David Gammel's Web Strategy Report, Volume 1, Issue 3

Thoughts On Strategy: Web Site Governance is Not the Answer

  • Web site governance is the process of implementing policies and standards for managing the content published on an organization’s web site.
  • Complex organizations tend to generate complex and unresponsive web site governance practices.
  • Here is the problem with web site governance:
    • Governance is about control, not success.
    • Governance is about limiting, not enabling.
    • Governance is about rules rather than innovation.
  • Some governance processes are required to manage any web site.
  • However, an overly governance-oriented mindset ensures mediocrity as your best possible outcome.
  • So what is the answer?
    • Your web team should be vested in helping your other units to succeed in their goals rather than comply with rules.
    • Your web staff should be valued as critical business advisors rather than denigrated as fussy bureaucrats.
    • Your web team should be positioned more as an in-house professional services firm than as a traffic cop.

Case Study: Managing a Memo

For this month’s case, I’ll share a web site governance experience I had when I led the web team for a large membership society. This organization had many committees and Boards, each of which had their own needs and desires for the organizations web site. This is the typical cat herding kind of management task.

One day I received a printed memo via snail mail from the chair of one of the boards, copied to the top executives on staff and a good part of the Board of Directors. The memo demanded a large button on the home page to feature content related to their activities.

So, I’m faced with a memo copied to half the leadership of the association demanding a specific change to the home page of the site, which we manage very carefully. My options in this scenario included:

  • Caving to the demand and just doing it;
  • Refusing outright (which would an uphill battle), or;
  • Figure out what prompted the memo and try to address that need.

You can guess which I did based on the first part of this newsletter. I called the Chair and we discussed what her Board does and what she hoped would be different for them by adding a button to the home page. This friendly discussion revealed that searches on key phrases in the local search engine did not turn up their content in the first page of results. I was able to replicate this problem immediately.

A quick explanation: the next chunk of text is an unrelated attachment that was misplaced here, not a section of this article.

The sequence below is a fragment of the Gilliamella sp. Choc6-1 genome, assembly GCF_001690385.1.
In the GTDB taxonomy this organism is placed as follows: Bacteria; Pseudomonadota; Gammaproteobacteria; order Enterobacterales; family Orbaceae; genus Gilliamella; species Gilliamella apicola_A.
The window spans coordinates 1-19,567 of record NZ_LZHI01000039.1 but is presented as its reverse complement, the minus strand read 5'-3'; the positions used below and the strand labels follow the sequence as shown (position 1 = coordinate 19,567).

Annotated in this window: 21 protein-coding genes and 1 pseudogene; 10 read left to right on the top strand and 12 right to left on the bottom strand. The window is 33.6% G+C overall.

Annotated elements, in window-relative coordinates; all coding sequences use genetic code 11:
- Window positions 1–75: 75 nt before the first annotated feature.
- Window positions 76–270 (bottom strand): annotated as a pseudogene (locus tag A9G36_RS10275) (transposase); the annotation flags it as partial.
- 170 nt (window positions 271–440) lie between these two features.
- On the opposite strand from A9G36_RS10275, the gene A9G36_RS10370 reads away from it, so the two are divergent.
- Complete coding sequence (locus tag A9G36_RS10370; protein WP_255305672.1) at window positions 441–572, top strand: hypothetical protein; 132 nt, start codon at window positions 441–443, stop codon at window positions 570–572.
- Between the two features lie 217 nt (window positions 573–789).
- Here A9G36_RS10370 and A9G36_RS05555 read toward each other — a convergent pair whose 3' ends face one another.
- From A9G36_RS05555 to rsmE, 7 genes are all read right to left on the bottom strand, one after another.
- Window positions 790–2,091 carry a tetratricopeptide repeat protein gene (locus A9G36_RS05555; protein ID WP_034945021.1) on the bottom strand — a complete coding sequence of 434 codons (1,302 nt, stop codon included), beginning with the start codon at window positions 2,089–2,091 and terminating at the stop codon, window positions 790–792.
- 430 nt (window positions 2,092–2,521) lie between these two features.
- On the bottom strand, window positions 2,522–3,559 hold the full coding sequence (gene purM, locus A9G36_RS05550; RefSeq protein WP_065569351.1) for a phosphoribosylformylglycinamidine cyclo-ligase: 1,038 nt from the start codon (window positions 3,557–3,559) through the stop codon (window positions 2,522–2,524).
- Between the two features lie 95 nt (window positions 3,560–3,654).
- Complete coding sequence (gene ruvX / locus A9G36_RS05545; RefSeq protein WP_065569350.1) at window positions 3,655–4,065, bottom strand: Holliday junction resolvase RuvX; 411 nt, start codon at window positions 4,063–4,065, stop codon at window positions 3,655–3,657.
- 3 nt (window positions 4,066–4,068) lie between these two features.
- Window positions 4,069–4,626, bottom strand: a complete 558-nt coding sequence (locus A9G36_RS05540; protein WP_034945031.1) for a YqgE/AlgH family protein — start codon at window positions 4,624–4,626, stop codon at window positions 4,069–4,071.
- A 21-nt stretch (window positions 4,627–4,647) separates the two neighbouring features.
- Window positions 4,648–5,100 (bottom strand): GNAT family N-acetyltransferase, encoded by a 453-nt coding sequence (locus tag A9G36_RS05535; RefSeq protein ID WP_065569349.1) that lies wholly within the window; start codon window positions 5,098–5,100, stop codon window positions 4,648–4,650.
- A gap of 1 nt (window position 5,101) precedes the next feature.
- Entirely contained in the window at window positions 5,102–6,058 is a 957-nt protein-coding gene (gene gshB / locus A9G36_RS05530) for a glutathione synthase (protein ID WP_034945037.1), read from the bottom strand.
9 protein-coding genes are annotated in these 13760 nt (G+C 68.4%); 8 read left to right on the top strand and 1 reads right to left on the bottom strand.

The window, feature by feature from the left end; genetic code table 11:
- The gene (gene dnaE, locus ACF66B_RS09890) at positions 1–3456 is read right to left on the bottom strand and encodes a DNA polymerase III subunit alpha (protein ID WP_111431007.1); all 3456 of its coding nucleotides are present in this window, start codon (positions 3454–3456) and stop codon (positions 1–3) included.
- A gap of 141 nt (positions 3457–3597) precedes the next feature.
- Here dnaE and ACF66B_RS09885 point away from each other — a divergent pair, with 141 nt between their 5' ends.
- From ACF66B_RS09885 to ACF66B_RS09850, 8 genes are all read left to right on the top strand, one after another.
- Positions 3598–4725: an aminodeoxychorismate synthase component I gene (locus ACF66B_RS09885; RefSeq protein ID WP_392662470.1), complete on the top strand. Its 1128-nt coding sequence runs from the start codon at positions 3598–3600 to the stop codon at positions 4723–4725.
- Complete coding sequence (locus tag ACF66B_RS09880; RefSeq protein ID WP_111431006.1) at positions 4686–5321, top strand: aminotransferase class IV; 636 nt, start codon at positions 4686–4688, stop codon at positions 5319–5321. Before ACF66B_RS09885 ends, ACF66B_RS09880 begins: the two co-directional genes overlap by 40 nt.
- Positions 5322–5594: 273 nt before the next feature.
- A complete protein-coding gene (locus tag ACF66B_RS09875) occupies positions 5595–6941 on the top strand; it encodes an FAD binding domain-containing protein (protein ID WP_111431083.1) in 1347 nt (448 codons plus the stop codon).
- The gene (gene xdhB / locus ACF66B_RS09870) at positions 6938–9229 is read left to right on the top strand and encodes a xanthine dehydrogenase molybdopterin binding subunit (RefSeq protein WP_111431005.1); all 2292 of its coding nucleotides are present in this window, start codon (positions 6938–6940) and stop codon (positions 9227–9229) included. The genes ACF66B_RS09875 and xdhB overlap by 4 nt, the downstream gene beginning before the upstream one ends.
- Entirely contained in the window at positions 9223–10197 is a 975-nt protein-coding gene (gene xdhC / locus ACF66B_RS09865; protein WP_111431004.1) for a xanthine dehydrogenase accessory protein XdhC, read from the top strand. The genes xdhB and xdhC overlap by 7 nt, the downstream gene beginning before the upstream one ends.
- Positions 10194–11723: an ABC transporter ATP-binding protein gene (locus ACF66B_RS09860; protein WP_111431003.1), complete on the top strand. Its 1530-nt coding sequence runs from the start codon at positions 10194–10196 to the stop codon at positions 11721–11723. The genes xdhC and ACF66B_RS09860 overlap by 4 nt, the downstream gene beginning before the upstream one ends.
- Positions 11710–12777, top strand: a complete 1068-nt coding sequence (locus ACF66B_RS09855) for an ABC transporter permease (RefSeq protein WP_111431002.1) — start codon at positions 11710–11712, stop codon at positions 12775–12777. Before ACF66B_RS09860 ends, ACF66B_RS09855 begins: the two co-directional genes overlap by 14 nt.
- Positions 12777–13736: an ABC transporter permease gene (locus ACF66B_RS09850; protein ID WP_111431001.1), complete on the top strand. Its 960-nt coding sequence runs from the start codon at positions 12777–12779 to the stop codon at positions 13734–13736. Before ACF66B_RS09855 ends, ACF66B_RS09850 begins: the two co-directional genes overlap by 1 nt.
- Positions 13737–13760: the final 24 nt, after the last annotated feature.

We had several tools with which to tune search results. I asked if they would be satisfied if I could improve the search results dramatically for their key phrases. They said they would, so I did, and they were.

An overly governance driven management process for the web site would have likely resulted in no button on the home page but it would not have delved into the actual need that this group had.

The Web is there to help the rest of the organization to succeed, not to fulfill content management policies. If you always keep that in mind you will create much more value than you do frustration.

High Geekery: Any sufficiently advanced technology…

I recently needed to use Internet Explorer in order to access some systems for one of my clients. This is not as much of a challenge as it used to be for someone based on a Mac now that Apple uses Intel chips in their hardware.

I am using Windows XP on VMWare Fusion, which allows windows applications to run as if they were native to the Apple operating system.

The following scenario made me think of Arthur C. Clarke’s famous quote: “Any sufficiently advanced technology is indistinguishable from magic.”

I dragged a file from Apple’s Finder into a folder in Windows Explorer. The directory in Windows Explorer was actually on a remote server I had connected to via WebDAV in Windows Explorer. So this file went from my native Mac filesystem to a simulated Windows operating system which then transmitted it to a directory on Windows Server hundreds of miles away from me.

All via a single drag-and-drop of the file.

That description is definitely high geekery but, believe me, so many different things have to be solved for that kind of operation to be feasible that I was awed.

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